I Background.- 1 Introduction.- "Theories" and "Definitions".- A Clear and Certain Focus.- A Suspicion of Language Disorder.- 2 The Study of Nonfluency.- Fluency-The Essential Reference.- Investigation of Nonfluency: Origins and Directions.- Nonfluency Findings from the Stuttering-Based Research.- Nonfluency in Normal Speech.- Comparison and Integration of the Two Lines of Research.- Amounts of Disfluencies: Comparative Data.- The Nonfluent Character of Ordinary Speech.- Awareness of Nonfluencies.- Commentary.- II Language Factors: Accumulated Research and a New Analysis.- 3 Language Factors: Early Findings.- The Object of Study.- The Brown Series.- Commentary.- 4 Corroboration, Extension, Complication.- Early Contributions.- Hiatus and Revival.- The Later Research.- Summary and Discussion.- 5 Normal Language: The Necessary Reference.- Structural Features of Ordinary Oral Language.- Language Structures and Stutter Events.- Distillation.- 6 The Fault Line.- Focus on the Syllable.- III Enlarging The Scope: A Comparative Study of Language Dimensions in Stuttering.- 7 Method and Procedure.- Subjects.- Measures Used and Rationale.- Procedure.- 8 Results and Discussion.- Linguistic Dimensions.- Disfluency Dimensions.- IV A New Departure.- 9 Outlines of a Language Dysfunction.- Word-Initial Position.- More on Word-Fluency.- Linguistic Stress.- Propositionality.- The Laterality Connection.- Consonant and Vowel Again.- Synopsis.- References.- Author Index.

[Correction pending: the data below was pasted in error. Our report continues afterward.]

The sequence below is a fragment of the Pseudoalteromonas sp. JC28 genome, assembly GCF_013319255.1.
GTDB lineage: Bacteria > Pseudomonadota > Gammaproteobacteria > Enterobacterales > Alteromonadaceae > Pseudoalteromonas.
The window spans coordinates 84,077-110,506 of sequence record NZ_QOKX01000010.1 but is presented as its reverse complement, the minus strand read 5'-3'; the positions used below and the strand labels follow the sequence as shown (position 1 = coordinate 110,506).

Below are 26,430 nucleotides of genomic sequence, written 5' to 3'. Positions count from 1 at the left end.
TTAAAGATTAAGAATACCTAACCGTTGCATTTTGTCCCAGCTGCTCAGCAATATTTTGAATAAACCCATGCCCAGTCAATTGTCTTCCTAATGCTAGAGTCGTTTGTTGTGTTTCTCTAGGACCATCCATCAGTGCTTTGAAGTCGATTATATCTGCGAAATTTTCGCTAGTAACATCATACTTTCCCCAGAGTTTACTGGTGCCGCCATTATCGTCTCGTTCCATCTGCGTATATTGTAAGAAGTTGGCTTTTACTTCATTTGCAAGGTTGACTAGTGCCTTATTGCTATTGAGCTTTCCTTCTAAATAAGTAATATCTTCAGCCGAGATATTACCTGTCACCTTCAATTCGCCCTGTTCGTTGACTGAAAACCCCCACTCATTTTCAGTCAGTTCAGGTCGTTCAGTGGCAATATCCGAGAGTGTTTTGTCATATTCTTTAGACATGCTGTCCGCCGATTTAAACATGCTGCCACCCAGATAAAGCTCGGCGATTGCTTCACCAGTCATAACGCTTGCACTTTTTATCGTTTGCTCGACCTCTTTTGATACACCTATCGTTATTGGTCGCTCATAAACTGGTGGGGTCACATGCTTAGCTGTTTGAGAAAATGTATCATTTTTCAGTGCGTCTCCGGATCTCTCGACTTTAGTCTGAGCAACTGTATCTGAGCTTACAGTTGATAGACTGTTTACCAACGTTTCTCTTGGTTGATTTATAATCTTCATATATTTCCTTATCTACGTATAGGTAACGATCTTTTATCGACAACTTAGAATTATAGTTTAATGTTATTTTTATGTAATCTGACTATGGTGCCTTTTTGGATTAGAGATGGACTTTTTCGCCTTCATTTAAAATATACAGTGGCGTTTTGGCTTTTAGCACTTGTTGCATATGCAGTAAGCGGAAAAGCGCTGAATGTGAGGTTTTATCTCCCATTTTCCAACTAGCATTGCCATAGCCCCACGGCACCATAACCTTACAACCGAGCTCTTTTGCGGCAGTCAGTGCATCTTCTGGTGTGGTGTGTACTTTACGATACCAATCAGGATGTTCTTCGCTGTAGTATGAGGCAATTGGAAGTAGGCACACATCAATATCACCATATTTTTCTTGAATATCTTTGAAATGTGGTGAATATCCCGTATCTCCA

This book was not written for any particular audience; generally speaking, I believe its contents should be substantive for anyone who has an interest in the nature of normal language processes and their dysfunction. None theless, in writing the book I have had in mind that its contents will be of special interest and value to persons in several disciplines, most notably certain areas of psychology and linguistics, and especially where those in terests overlap. It should also be worthwhile to individuals involved in what has come to be known as neurolinguistics, and, of course, to persons having a particular interest in the disorder of stuttering. More has been written about stuttering than all the other speech disor ders combined, yet it has remained an enigma. In my view the major source of the continued failure to isolate the nature of stuttering lies in the matter of the questions asked about it. It is not simply that they were not the right questions, but rather that there have actually been so few bona fide questions! Too much of what has been written and said about stutter ing has come in the form of declarative statement, which typically reflects some guiding concept and assumption(s). Moreover, most of what has passed as questions has been of a similar nature.
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